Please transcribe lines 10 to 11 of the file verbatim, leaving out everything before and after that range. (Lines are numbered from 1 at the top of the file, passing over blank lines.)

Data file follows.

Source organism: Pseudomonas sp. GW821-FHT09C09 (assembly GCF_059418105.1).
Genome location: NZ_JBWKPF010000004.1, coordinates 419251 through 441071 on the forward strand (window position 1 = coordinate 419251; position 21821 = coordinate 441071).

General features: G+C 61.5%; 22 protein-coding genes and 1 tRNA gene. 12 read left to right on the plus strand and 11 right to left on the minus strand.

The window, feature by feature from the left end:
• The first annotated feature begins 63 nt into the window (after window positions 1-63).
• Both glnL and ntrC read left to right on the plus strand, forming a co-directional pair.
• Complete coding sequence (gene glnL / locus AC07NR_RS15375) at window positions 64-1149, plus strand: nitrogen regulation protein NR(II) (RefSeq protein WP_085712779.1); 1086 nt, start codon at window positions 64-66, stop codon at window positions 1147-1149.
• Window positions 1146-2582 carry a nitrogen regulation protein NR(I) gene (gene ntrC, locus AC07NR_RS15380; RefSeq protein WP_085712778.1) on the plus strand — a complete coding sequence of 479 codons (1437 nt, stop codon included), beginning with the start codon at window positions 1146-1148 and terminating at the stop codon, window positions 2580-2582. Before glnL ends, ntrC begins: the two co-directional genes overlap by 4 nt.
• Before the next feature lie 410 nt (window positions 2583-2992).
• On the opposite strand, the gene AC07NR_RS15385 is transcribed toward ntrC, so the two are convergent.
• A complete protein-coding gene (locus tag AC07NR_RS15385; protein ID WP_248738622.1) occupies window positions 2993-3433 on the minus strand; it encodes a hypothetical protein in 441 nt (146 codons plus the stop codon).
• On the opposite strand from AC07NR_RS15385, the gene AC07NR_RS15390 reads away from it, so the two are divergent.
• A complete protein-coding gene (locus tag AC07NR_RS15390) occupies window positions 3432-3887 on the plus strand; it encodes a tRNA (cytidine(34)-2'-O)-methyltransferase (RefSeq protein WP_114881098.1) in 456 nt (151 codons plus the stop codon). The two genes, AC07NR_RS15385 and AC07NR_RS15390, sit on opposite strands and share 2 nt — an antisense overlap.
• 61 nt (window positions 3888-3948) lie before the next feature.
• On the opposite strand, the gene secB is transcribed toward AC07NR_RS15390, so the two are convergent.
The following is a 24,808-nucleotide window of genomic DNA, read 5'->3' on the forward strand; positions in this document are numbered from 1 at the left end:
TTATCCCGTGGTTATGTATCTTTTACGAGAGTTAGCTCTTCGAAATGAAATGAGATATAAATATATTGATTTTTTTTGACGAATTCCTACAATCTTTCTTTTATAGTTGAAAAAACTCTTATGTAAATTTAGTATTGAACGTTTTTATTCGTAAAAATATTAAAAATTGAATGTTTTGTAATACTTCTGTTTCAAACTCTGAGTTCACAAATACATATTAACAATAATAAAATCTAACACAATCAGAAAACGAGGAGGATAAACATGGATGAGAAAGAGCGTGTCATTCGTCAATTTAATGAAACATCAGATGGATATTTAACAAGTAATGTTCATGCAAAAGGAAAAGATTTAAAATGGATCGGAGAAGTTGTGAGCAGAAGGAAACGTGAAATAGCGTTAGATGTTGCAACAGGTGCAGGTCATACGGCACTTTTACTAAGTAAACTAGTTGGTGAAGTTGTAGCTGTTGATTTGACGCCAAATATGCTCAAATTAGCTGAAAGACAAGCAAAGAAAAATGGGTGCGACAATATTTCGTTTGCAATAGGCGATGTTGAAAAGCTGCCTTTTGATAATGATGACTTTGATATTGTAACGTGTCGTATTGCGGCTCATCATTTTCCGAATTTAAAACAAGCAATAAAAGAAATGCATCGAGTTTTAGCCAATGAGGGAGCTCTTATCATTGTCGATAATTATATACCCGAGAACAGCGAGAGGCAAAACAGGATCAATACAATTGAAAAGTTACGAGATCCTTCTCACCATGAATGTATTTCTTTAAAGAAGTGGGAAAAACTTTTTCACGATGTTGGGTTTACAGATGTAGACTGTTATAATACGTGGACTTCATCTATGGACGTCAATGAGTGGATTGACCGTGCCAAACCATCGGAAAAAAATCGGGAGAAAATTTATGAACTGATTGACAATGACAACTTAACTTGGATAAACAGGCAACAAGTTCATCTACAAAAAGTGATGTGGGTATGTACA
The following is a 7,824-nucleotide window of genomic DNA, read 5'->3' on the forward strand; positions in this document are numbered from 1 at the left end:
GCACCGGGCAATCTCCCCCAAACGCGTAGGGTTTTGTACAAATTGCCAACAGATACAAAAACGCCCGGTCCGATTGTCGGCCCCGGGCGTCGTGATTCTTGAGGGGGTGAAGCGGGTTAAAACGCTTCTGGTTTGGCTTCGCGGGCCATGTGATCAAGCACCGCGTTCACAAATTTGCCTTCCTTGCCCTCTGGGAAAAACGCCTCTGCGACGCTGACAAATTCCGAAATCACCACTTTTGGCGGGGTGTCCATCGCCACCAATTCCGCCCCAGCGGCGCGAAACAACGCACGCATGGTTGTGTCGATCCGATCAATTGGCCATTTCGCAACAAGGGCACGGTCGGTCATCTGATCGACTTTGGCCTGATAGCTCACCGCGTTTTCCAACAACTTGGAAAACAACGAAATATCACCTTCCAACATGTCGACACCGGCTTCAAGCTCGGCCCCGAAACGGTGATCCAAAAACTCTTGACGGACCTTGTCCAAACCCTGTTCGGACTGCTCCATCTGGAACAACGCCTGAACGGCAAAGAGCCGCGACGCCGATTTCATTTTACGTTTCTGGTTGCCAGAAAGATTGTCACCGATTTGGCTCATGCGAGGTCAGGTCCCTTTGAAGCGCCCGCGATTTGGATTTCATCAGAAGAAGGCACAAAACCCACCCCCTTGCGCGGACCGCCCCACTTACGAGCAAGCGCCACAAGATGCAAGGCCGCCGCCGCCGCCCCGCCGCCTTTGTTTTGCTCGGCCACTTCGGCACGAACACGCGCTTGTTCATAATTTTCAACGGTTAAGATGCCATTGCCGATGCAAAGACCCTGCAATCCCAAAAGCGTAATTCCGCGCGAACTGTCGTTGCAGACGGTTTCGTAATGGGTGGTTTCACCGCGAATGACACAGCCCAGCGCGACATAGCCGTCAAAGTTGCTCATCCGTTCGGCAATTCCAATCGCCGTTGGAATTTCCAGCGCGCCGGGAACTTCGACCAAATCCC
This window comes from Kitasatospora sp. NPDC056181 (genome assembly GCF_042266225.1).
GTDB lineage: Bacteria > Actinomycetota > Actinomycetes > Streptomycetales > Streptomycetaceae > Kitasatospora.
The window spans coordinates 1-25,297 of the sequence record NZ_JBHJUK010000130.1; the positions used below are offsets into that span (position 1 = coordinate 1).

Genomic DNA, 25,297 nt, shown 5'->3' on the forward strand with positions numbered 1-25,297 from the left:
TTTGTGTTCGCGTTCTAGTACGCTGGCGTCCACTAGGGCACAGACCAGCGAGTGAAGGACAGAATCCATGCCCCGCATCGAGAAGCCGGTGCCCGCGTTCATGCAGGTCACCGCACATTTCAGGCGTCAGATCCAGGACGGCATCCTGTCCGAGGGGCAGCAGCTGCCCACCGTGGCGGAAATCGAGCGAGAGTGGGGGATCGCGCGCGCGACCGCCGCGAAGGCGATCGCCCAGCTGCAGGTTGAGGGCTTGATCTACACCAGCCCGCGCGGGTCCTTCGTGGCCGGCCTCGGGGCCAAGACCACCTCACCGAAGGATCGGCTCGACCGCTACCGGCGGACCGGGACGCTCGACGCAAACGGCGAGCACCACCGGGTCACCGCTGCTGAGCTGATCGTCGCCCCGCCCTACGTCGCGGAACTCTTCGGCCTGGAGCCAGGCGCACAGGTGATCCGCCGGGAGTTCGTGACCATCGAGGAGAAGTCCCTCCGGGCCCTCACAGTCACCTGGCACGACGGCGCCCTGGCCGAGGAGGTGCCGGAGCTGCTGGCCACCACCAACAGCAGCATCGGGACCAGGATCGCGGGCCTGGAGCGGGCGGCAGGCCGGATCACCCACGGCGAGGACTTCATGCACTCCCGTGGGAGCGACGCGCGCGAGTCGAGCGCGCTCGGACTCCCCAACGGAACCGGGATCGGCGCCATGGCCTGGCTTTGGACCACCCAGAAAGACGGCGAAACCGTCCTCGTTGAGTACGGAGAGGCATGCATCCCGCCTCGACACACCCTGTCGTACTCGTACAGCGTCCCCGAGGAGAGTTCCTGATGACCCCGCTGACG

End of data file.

• On the opposite strand, the gene AC07NR_RS15385 is transcribed toward ntrC, so the two are convergent.
• A complete protein-coding gene (locus tag AC07NR_RS15385; protein ID WP_248738622.1) occupies window positions 2993-3433 on the minus strand; it encodes a hypothetical protein in 441 nt (146 codons plus the stop codon).